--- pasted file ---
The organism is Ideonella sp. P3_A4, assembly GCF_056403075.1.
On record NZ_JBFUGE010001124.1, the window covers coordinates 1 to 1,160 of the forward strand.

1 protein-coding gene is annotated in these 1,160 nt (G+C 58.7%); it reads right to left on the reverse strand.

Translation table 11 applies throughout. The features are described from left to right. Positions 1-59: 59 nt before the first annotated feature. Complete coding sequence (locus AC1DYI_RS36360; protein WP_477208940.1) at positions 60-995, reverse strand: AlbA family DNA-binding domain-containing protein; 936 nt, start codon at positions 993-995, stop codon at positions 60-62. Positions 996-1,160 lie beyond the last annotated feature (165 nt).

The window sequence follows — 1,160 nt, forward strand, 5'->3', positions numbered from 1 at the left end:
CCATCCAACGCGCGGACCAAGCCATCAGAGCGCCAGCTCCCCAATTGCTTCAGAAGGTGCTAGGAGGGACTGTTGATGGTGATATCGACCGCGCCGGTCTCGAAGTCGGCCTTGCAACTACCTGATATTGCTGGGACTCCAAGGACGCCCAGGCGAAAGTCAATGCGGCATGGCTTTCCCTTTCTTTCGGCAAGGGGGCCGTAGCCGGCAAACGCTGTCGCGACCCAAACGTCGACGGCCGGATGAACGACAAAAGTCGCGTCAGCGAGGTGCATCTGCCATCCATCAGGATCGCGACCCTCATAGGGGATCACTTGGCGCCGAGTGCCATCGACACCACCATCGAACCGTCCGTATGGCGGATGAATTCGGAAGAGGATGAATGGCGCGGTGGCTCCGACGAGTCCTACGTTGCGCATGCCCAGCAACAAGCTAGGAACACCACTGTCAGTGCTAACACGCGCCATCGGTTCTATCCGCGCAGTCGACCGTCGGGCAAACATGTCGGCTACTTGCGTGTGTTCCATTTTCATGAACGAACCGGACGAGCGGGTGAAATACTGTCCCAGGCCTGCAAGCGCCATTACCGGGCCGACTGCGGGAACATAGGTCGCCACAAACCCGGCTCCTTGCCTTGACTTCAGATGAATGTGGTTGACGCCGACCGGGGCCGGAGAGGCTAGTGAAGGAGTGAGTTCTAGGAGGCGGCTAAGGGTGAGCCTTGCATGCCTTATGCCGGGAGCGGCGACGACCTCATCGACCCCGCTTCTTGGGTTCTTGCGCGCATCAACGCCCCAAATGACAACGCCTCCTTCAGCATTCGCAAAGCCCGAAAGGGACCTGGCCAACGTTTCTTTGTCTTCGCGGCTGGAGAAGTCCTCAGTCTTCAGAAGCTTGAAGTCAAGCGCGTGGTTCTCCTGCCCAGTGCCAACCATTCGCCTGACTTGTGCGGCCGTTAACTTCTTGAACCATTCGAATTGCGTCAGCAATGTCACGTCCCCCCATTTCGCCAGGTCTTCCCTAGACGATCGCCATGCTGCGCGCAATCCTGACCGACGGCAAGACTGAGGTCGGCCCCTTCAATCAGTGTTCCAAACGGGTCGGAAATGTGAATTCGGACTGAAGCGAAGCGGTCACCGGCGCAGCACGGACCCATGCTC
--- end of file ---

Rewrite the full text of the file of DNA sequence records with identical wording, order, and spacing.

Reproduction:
The organism is Ideonella sp. P3_A4, assembly GCF_056403075.1.
On record NZ_JBFUGE010001124.1, the window covers coordinates 1 to 1,160 of the forward strand.

1 protein-coding gene is annotated in these 1,160 nt (G+C 58.7%); it reads right to left on the reverse strand.

Translation table 11 applies throughout. The features are described from left to right. Positions 1-59: 59 nt before the first annotated feature. Complete coding sequence (locus AC1DYI_RS36360; protein WP_477208940.1) at positions 60-995, reverse strand: AlbA family DNA-binding domain-containing protein; 936 nt, start codon at positions 993-995, stop codon at positions 60-62. Positions 996-1,160 lie beyond the last annotated feature (165 nt).

The window sequence follows — 1,160 nt, forward strand, 5'->3', positions numbered from 1 at the left end:
CCATCCAACGCGCGGACCAAGCCATCAGAGCGCCAGCTCCCCAATTGCTTCAGAAGGTGCTAGGAGGGACTGTTGATGGTGATATCGACCGCGCCGGTCTCGAAGTCGGCCTTGCAACTACCTGATATTGCTGGGACTCCAAGGACGCCCAGGCGAAAGTCAATGCGGCATGGCTTTCCCTTTCTTTCGGCAAGGGGGCCGTAGCCGGCAAACGCTGTCGCGACCCAAACGTCGACGGCCGGATGAACGACAAAAGTCGCGTCAGCGAGGTGCATCTGCCATCCATCAGGATCGCGACCCTCATAGGGGATCACTTGGCGCCGAGTGCCATCGACACCACCATCGAACCGTCCGTATGGCGGATGAATTCGGAAGAGGATGAATGGCGCGGTGGCTCCGACGAGTCCTACGTTGCGCATGCCCAGCAACAAGCTAGGAACACCACTGTCAGTGCTAACACGCGCCATCGGTTCTATCCGCGCAGTCGACCGTCGGGCAAACATGTCGGCTACTTGCGTGTGTTCCATTTTCATGAACGAACCGGACGAGCGGGTGAAATACTGTCCCAGGCCTGCAAGCGCCATTACCGGGCCGACTGCGGGAACATAGGTCGCCACAAACCCGGCTCCTTGCCTTGACTTCAGATGAATGTGGTTGACGCCGACCGGGGCCGGAGAGGCTAGTGAAGGAGTGAGTTCTAGGAGGCGGCTAAGGGTGAGCCTTGCATGCCTTATGCCGGGAGCGGCGACGACCTCATCGACCCCGCTTCTTGGGTTCTTGCGCGCATCAACGCCCCAAATGACAACGCCTCCTTCAGCATTCGCAAAGCCCGAAAGGGACCTGGCCAACGTTTCTTTGTCTTCGCGGCTGGAGAAGTCCTCAGTCTTCAGAAGCTTGAAGTCAAGCGCGTGGTTCTCCTGCCCAGTGCCAACCATTCGCCTGACTTGTGCGGCCGTTAACTTCTTGAACCATTCGAATTGCGTCAGCAATGTCACGTCCCCCCATTTCGCCAGGTCTTCCCTAGACGATCGCCATGCTGCGCGCAATCCTGACCGACGGCAAGACTGAGGTCGGCCCCTTCAATCAGTGTTCCAAACGGGTCGGAAATGTGAATTCGGACTGAAGCGAAGCGGTCACCGGCGCAGCACGGACCCATGCTC